The tour also includes a scenic hike through the hills, revealing an expansive view of the Central Valley, and a picturesque lunch.
THE day is laced with teachings and commentary about the importance of con serving the local natural resources. A stop at Victorino Fernández s organic farm, for example, is a long lesson on the dangers of chemical fertilizers which gave don Victorino stomach cancer and the benefits and joys of organic agriculture.
The visits to don Torino and to the mask-maker highlight the importance of conserving local traditions as well, as the men display their two distinct crafts, both handed down through generations. Though not highly profitable ventures, the added income from the tours allows both men to continue to do what they do. The tours also give a level of importance to what the men are doing, organizers say, which translates to more motivation to keep the traditions alive.
According to the ACTUAR director, the idea is that projects provide extra income to communities without becoming too successful and causing people to abandon their traditional way of life.
We don t want people, because of tourism, to leave their (primary activities), because right now tourism is growing, but in a crisis or war, tourism could drop, Cruz says.
IN addition to additional funds, rural community tourism has other, perhaps more profound, effects on the communities and people involved.
Gladys Pérez, one of the three organizers of the Escazú tour, married at 18 without finishing her schooling. She says she once thought, Me, with my four children and no profession, I m never going to do anything with my life. But with this project, I realized that I had a lot of abilities.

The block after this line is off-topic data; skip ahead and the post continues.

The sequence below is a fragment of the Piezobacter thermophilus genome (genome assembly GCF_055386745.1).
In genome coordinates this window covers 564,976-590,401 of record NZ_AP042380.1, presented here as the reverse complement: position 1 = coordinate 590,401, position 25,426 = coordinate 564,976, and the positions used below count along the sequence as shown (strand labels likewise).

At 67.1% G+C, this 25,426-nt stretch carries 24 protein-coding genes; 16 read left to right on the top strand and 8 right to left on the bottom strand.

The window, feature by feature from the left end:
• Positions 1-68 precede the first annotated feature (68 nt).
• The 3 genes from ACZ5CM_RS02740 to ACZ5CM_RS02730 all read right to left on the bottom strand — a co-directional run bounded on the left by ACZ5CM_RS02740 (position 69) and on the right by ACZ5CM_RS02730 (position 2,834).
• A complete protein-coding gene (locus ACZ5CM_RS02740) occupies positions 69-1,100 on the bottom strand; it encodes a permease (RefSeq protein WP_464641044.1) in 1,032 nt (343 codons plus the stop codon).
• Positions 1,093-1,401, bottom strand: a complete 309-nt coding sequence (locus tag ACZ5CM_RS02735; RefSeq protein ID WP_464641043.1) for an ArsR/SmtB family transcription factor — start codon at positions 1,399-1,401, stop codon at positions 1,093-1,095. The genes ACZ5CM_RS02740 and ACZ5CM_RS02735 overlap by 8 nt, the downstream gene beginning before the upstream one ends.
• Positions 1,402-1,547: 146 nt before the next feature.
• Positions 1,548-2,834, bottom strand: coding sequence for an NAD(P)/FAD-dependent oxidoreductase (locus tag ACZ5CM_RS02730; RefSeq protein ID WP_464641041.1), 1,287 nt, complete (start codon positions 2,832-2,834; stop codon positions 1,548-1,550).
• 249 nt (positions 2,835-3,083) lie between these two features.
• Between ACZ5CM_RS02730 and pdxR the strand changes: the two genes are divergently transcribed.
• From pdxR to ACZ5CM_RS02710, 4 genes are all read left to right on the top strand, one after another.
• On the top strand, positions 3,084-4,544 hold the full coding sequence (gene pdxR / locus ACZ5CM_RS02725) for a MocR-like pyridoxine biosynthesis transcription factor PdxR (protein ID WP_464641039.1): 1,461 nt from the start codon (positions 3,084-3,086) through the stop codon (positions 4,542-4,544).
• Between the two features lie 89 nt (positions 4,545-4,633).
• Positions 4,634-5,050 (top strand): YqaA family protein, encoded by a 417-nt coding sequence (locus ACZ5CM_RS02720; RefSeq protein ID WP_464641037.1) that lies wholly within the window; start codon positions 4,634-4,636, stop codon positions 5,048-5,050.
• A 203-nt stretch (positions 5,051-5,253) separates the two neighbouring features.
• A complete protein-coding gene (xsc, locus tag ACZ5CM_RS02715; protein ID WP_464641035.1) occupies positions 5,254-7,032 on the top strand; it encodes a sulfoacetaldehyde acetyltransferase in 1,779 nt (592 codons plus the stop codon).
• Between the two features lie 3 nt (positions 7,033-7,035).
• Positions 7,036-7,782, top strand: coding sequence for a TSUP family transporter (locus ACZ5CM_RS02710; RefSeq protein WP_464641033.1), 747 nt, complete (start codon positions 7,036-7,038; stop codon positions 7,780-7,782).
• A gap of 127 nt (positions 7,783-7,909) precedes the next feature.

All of a sudden I realized how much beauty was all around us, and that I cooked very well. From receiving workshops, I realized I was very good at organizing.
Not far away, Lilliana Martínez sits in another rural tourism booth decorated with seashells and fishing nets, and attests to the same sort of empowerment she, and other women, experienced through their involvement with their tourism project.
We women didn t think that we had so many ideas, so many abilities, but now we ve realized that we do, she says.
MARTÍNEZ represents a tourism project from the island of Isla Chira, in the Gulf of Nicoya, where a group of women fishers, with funding from the United Nations Small Donations Committee, built a cabin to attract tourism to help offset the depressed local economy (TT, June 18, 2004). With the help of ACTUAR, Martínez says, the women have been able to promote and better manage their business, which brings an increasing amount of tourists to a place they d previously overlooked.
According to Martínez, visits to the project have increased from 400 people in 2003 to 2,000 visits in the first ten months of this year.
At first, it was very difficult for the community. They didn t understand what tourism and visitors to the island really meant. They were very protective of their community and not used to having people arrive here from other places, and much less people who didn t speak the same language, Martínez explains. We see people from other places differently now. We thought that foreigners were very different from us, but sharing with them we have realized we are all people, we want to conserve nature, and we don t want this all to end.
Programs like these number at least 100 in Costa Rica, says Cruz, whose organization publishes a guide to rural community tourism in Costa Rica. And while conventional hotels overfill during tourism high seasons, rural tourism projects offer at least 750 more beds to the nation s offerings, she adds.
For more information, call ACTUAR at 248-9470, see their Web site at www.actuarcostarica.com, or visit the organization s Rural Community Tourism Pulpería, a corner store of tourist information located 70 meters west from the National Institute for Housing and Urban Development, on Ave. 8 between Calle 3 and 5, in Barrio Amón, San José.